Renters in Toronto are really missing the city’s pandemic-era pricing, when we had it good with cheaper apartments than elsewhere in the GTA, landlords offering free rent and other perks, and rates lower than we’d seen in years.
As we get further from that heydey, the city’s cost of living has shot back up to preposterous levels, with it now running tenants about $2,600 per month for a one bedroom unit, and $1,30o just to nab a room in a shared apartment with a roommate.
— blogTO (@blogTO) August 10, 2023
Part of this is inflation, including ever-higher interest rates that have small landlords scrambling to pay their own bills, and jacking up rents as much as they can as a result, or becoming renters themselves and adding additional demand to an already-squeezed market.
Another factor that some are now pointing to is the vast number of short-term rentals in the city, with Airbnb having to issue a statement asserting there is “no proof” it is at all at fault for the skyrocketing price of housing in Canada.
But, research has shown that when a city gets more short-term rental listings, rent prices for those who live there do in fact spike.
This is insane, totally out of control
— Tweet Tweet (@tweet_tweet_69x) August 2, 2023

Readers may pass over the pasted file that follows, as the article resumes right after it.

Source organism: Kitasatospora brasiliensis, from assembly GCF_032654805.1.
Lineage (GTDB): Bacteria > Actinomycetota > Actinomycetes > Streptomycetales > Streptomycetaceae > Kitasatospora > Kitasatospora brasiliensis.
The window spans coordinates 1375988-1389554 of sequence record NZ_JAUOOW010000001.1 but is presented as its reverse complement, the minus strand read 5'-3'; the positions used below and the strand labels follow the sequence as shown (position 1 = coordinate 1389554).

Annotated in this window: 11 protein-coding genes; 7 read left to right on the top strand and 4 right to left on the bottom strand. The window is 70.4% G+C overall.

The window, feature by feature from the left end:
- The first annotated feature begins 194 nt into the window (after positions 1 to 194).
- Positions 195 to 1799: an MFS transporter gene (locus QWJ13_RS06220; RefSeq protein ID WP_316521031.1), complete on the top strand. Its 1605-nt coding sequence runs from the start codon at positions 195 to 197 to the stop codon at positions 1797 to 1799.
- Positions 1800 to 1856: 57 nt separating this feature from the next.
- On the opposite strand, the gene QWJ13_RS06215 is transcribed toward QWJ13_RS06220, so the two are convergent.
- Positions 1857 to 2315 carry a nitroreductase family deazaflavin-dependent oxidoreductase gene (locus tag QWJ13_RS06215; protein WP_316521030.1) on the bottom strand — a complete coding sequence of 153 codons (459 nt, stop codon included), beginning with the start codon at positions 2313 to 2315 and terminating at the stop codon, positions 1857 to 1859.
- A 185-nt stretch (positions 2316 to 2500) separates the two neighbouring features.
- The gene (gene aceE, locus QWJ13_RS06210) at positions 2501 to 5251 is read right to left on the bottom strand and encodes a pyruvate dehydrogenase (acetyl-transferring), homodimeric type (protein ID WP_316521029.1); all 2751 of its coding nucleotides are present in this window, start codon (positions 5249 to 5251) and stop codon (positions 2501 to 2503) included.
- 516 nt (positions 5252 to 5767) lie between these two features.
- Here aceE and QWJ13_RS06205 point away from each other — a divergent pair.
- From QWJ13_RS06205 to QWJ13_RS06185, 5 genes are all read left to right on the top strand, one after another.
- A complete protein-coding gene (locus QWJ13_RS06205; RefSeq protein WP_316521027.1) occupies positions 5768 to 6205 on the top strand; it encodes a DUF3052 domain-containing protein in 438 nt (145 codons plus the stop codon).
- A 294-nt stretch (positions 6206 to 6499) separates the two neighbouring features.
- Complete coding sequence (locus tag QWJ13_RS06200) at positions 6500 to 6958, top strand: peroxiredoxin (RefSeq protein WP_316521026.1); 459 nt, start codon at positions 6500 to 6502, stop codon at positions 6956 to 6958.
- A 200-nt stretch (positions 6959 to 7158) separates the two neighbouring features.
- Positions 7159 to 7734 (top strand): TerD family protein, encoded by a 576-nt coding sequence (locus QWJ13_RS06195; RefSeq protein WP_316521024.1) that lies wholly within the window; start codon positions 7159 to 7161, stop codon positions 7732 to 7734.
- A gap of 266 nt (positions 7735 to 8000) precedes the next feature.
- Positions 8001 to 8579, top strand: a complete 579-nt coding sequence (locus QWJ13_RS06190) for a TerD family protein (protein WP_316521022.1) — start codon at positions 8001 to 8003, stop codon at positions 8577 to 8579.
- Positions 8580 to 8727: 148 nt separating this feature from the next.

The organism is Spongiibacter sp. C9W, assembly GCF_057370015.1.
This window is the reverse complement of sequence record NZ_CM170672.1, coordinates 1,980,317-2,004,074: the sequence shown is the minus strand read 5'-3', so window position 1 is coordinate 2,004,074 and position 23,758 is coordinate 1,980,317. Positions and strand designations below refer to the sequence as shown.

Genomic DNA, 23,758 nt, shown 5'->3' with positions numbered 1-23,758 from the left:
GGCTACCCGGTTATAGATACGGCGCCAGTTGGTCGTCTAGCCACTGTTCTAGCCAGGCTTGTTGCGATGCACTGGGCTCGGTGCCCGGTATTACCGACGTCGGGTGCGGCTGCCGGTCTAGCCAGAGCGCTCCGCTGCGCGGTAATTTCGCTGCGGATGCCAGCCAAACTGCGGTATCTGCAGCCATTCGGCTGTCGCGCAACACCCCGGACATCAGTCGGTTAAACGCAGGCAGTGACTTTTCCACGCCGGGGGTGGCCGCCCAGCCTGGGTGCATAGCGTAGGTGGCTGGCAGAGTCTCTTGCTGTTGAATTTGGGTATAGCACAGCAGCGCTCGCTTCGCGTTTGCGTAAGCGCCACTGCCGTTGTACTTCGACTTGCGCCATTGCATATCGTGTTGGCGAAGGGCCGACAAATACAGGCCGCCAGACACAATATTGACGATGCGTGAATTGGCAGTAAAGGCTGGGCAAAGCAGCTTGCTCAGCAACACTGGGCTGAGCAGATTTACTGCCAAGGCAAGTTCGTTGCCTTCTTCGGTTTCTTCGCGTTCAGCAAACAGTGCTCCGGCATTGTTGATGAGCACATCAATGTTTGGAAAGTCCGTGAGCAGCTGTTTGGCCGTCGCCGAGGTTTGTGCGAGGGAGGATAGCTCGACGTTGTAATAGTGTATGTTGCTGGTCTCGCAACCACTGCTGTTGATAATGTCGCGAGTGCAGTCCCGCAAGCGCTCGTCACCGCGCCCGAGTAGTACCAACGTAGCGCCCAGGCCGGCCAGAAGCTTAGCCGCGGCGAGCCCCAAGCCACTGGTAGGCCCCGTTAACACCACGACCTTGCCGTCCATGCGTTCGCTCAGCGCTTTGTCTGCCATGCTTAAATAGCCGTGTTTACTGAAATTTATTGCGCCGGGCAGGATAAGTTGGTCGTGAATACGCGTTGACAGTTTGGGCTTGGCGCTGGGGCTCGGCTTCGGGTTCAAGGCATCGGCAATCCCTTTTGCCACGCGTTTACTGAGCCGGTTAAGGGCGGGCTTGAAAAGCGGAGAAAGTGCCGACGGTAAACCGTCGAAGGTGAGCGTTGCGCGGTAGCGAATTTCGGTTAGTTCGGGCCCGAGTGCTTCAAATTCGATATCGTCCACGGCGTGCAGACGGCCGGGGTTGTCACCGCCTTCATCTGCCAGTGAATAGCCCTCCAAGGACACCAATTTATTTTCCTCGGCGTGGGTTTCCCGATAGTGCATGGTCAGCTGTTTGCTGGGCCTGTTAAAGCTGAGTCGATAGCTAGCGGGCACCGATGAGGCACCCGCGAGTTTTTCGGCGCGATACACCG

As one piece in the Harvard Business Review says, the convenience and earning potential of short-term rentals can cause some landlords “to switch their properties from long-term rentals aimed at local residents, to short-term rentals aimed at visitors.”
That study found that a one per cent increase in Airbnb listings in any given locale is causally associated with a 0.018 per cent increase in rental rates and a 0.026 per cent increase in house prices — which adds up quickly when the number of Airbnb listings increases by about 44 per cent each year.
A more local analysis found the numbers were even worse here in Toronto, with long-term rent rates jumping 0.09 per cent for each one per cent rise in Airbnb listings per square kilometre.
The piece, published in The Conversation this month, explains how the platform is indeed leading to a smaller pool of units for actual residents, which drives prices up (by 3.1 per cent for each 10 per cent loss in available units), and is also causing neighbourhoods to become more gentrified, having the same effect on the cost of housing and living in general.
A study of Toronto’s rental market and Airbnb listings by @DeGrooteBiz researcher Iman Sadeghi found Airbnb is reducing the supply of available long-term rentals, and fuelling the gentrification of neighbourhoods. https://t.co/lKG5b22I5C
— McMaster Media (@McMasterMedia) August 14, 2023
The proliferation of short-term rentals also prompts big developers and their investors to make new builds more Airbnb-friendly, if not completely target potential Airbnb hosts as buyers by design — so much so that trying to cut down on Airbnbs in a city can actually paralyze new housing development.
While an influx of tourists inevitably brings financial gain to the city, it’s clear that there are some very detrimental impacts of permitting the short-term rental industry to have such a hold on the city, which is likely to only get worse.
RE/MAX Realtron Realty Inc., Brokerage via Strata.ca